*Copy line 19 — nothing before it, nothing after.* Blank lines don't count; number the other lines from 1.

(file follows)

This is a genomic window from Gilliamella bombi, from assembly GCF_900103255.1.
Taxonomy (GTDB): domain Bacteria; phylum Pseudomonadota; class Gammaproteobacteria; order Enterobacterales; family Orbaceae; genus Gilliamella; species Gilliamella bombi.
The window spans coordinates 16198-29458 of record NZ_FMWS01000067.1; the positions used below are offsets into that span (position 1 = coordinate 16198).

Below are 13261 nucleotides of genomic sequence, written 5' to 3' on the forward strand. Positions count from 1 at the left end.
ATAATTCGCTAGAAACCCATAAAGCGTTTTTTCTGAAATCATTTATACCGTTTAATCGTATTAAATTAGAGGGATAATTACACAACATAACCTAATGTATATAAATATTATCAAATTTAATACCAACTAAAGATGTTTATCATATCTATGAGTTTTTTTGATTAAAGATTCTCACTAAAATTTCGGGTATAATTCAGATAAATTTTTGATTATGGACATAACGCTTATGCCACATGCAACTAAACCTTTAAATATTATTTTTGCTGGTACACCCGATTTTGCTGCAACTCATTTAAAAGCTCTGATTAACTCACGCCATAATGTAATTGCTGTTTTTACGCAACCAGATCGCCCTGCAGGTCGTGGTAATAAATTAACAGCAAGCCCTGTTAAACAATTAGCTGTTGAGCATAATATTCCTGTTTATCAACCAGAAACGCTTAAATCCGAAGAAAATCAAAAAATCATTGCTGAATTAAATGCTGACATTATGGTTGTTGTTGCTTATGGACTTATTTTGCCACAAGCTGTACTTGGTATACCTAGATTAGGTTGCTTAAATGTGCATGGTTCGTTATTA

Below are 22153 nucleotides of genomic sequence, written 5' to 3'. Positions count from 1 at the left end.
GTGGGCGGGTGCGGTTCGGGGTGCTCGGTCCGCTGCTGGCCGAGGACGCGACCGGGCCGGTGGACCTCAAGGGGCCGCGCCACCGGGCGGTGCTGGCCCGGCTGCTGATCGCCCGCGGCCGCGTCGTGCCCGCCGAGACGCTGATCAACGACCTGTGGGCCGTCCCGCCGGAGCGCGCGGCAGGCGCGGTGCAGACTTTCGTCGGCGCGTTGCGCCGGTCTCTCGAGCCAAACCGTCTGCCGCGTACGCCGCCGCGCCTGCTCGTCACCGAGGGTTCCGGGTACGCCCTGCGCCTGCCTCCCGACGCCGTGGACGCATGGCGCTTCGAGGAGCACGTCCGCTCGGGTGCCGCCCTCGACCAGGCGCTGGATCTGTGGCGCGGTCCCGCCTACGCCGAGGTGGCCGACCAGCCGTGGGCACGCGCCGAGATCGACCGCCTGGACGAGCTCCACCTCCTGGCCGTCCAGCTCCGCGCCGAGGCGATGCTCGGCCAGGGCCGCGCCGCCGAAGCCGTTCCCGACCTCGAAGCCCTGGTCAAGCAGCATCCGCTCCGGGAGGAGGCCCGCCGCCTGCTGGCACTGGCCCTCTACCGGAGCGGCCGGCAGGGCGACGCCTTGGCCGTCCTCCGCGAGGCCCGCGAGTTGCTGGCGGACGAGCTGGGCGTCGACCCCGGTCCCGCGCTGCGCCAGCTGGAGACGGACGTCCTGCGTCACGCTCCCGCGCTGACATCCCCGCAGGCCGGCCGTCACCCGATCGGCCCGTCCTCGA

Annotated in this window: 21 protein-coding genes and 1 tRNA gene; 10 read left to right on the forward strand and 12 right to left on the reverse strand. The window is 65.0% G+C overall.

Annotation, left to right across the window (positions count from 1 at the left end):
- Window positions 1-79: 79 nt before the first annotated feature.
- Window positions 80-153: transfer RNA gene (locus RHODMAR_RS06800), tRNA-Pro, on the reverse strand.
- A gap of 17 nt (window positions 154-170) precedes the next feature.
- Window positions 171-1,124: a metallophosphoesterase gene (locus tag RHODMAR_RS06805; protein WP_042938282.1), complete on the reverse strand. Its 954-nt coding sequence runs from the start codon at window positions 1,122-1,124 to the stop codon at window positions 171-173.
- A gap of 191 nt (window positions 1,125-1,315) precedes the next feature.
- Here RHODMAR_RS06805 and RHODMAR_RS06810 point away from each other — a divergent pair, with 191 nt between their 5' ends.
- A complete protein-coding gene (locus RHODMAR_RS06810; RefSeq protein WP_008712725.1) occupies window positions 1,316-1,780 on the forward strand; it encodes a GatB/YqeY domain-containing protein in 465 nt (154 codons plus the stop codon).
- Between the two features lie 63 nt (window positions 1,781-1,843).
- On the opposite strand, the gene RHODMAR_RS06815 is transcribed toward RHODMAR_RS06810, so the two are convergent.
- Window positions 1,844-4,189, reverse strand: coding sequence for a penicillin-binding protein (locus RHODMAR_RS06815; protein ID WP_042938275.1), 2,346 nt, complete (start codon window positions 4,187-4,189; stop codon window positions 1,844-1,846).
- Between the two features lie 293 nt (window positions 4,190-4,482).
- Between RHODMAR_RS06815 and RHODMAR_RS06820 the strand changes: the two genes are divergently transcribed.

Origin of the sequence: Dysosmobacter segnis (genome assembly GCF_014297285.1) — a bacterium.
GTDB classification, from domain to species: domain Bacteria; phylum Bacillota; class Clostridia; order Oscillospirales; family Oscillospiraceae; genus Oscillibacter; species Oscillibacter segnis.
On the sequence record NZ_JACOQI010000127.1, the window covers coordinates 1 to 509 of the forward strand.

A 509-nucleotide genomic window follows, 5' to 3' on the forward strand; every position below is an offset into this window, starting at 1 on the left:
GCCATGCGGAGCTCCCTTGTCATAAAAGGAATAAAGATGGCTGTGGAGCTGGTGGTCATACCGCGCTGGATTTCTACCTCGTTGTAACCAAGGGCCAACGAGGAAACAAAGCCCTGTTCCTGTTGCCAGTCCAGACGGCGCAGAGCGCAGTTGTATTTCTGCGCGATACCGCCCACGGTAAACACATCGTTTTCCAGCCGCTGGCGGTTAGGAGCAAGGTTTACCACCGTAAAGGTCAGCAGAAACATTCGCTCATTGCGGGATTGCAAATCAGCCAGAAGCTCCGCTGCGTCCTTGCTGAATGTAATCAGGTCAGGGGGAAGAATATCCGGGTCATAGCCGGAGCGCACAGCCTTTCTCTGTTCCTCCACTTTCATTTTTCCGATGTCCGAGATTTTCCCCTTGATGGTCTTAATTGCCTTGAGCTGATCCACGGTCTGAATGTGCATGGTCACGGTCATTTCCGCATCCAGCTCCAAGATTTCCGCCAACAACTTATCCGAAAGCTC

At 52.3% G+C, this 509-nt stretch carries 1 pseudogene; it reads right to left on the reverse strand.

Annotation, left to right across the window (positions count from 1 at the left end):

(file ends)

- Window positions 1,844-4,189, reverse strand: coding sequence for a penicillin-binding protein (locus RHODMAR_RS06815; protein ID WP_042938275.1), 2,346 nt, complete (start codon window positions 4,187-4,189; stop codon window positions 1,844-1,846).